School of Humanities and Sciences
Showing 61-70 of 70 Results
Professor of Sociology
BioFlorencia Torche is a social scientist with substantive interests in social demography, stratification, and education. Professor Torche’s scholarship encompasses two related areas. A longer-term area of research studies inequality dynamics -- the dynamics that result in persistence of inequality across generations -- with a particular focus on educational attainment, assortative mating (who marries who), and the intergenerational transmission of wealth. A more recent area of research examines the influence of early-life exposures –as early as the prenatal period– on individual development, attainment, and socioeconomic wellbeing. She has studied the effect of in-utero exposure to environmental stressors on children’s outcomes, and how these exposures contribute to the persistence of poverty across generations.
Torche’s research combines diverse methodological approaches including quantitative analysis, causal inference, experiments and natural experiments, and in-depth interviews. Much of her research uses an international comparative perspective. She has conducted large cross-sectional and longitudinal surveys, including the first national survey on social mobility in Chile and Mexico. Her work has appeared in journals in sociology and other disciplines, such as the American Sociological Review, the American Journal of Sociology, the Annual Review of Sociology, Demography, Sociology of Education, Human Reproduction, and the International Journal of Epidemiology. Her research has received funding from the National Science Foundation, the Ford Foundation, and the Spencer Foundation, among others.
Professor Torche holds a BA from the Catholic University of Chile and an MA and PhD in Sociology from Columbia University.
Bonnie Katz Tenenbaum Professor in Education
Current Research and Scholarly InterestsFounding partner of Understanding Language, an initiative that focuses attention on the role of language in subject-area learning, with a special focus on helping English Language Learners meet the new Common Core State Standards and Next Generation Science Standards.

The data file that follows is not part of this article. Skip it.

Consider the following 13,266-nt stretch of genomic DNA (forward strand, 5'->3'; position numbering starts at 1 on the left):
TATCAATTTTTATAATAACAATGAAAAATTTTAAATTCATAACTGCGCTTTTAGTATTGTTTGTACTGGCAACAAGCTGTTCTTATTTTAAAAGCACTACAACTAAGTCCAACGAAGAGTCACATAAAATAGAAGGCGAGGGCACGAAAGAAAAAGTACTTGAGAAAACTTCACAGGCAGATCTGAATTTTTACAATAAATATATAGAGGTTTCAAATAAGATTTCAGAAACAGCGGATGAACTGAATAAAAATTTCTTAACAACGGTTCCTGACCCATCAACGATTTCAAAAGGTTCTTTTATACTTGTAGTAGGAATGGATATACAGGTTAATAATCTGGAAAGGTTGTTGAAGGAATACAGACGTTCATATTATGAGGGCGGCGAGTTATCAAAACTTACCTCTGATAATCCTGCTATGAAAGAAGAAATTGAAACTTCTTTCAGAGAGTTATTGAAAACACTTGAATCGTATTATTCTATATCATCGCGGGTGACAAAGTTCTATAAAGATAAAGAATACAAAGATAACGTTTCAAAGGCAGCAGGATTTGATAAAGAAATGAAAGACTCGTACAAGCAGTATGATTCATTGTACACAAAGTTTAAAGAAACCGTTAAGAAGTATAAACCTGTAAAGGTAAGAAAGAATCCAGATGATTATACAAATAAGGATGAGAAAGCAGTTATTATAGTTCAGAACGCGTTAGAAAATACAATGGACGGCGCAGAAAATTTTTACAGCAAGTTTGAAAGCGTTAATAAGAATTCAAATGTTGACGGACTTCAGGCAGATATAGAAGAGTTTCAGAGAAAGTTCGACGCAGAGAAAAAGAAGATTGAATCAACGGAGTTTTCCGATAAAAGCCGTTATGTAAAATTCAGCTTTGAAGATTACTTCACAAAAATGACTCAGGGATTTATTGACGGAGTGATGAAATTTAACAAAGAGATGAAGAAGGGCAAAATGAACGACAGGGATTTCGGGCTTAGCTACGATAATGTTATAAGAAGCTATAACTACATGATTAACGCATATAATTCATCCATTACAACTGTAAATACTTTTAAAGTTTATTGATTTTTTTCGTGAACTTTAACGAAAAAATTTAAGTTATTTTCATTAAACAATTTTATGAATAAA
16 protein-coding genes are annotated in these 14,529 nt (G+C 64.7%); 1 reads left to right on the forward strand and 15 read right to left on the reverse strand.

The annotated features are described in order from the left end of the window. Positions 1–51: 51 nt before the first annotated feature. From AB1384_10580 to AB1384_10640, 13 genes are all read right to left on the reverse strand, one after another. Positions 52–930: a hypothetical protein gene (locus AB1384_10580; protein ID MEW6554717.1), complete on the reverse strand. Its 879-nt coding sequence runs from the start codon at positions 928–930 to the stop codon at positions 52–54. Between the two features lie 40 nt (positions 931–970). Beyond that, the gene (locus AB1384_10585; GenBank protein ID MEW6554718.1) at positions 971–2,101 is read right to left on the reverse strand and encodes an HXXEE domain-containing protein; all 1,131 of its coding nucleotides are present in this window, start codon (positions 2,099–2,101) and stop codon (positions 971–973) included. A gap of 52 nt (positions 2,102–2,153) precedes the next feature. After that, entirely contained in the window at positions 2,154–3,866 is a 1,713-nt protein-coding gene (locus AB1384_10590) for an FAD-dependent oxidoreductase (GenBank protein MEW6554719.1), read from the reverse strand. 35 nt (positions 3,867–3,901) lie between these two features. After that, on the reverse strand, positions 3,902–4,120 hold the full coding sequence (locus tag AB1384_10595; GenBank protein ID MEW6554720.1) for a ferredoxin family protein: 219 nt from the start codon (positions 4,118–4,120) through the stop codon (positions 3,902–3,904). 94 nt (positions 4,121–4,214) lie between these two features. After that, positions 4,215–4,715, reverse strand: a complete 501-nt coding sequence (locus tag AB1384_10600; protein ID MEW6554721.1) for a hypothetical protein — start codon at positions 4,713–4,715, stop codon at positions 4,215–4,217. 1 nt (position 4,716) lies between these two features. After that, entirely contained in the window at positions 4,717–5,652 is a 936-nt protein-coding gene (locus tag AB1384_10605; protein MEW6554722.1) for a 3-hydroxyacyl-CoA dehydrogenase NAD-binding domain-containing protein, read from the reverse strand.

Clifford G. Morrison Professor in Population and Resource Studies, Senior Fellow at the Woods Institute for the Environment and Professor, by courtesy, of Earth System Science
Current Research and Scholarly InterestsVitousek's research interests include: evaluating the global cycles of nitrogen and phosphorus, and how they are altered by human activity; understanding how the interaction of land and culture contributed to the sustainability of Hawaiian (and other Pacific) agriculture and society before European contact; and working to make fertilizer applications more efficient and less environmentally damaging (especially in rapidly growing economies)
Professor of Biology
Current Research and Scholarly InterestsOur current focus is on maize anther development to understand how cell fate is specified. We discovered that hypoxia triggers specification of the archesporial (pre-meiotic) cells, and that these cells secrete a small protein MAC1 that patterns the adjacent soma to differentiate as endothecial and secondary parietal cell types. We also discovered a novel class of small RNA: 21-nt and 24-nt phasiRNAs that are exceptionally abundant in anthers and exhibit strict spatiotemporal dynamics.
Senior Lecturer in the Language Center
Current Research and Scholarly InterestsMy research interests include sociolinguistics, discourse analysis, acquisition of cognate languages, development of cultural competence, and translation. I am one of the creators of the international symposium on Portuguese for Spanish Speakers: Acquisition and Teaching, which had its fifth edition in 2014, and an author and editor of several scholarly articles and books. My current focus is on the acquisition of Portuguese by speakers of Spanish and other Romance languages.
Paul H. Wise, MD, MPH
Richard E. Behrman Professor in Child Health